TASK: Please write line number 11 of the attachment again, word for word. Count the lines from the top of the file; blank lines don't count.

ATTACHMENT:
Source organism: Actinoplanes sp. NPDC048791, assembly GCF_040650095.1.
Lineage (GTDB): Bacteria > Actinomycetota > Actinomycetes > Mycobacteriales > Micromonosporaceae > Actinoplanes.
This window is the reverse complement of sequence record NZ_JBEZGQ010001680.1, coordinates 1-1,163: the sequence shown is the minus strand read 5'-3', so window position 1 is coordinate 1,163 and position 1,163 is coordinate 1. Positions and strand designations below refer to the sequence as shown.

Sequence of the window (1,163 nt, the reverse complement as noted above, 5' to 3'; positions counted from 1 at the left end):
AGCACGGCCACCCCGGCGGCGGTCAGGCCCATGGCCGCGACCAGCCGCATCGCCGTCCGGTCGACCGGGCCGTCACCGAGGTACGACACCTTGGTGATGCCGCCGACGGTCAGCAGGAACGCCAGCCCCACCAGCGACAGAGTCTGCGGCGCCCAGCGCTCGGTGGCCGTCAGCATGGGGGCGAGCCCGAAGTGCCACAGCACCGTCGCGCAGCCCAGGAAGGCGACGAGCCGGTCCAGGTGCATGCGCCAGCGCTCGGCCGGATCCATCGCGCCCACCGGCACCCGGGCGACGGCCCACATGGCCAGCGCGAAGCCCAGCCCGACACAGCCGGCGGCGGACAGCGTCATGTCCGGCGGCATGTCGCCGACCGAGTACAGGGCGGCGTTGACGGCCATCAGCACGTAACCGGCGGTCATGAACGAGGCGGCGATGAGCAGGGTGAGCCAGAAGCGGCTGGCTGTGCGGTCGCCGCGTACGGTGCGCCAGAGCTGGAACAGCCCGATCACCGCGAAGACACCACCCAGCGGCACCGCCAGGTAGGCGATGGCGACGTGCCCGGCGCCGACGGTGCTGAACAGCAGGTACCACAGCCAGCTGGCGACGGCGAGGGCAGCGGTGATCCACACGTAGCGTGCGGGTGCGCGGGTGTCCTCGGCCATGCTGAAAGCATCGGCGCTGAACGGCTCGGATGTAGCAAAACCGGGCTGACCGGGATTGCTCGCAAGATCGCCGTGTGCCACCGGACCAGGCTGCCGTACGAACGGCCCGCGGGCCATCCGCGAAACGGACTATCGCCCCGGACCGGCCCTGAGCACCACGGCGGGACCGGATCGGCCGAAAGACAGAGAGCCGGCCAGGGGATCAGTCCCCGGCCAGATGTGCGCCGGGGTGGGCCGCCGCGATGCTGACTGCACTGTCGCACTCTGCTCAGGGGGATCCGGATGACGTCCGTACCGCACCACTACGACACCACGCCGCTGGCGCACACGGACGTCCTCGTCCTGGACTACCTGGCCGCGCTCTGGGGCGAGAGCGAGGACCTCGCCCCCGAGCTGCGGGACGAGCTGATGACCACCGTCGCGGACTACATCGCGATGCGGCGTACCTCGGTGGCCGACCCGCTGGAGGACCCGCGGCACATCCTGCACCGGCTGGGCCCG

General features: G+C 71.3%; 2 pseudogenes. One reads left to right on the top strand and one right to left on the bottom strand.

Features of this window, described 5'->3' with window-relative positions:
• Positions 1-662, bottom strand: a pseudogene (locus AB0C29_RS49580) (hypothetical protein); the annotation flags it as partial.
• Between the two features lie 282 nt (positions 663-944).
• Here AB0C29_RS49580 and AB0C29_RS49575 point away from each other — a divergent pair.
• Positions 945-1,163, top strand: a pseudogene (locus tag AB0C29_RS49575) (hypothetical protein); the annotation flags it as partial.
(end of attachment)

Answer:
• Positions 945-1,163, top strand: a pseudogene (locus tag AB0C29_RS49575) (hypothetical protein); the annotation flags it as partial.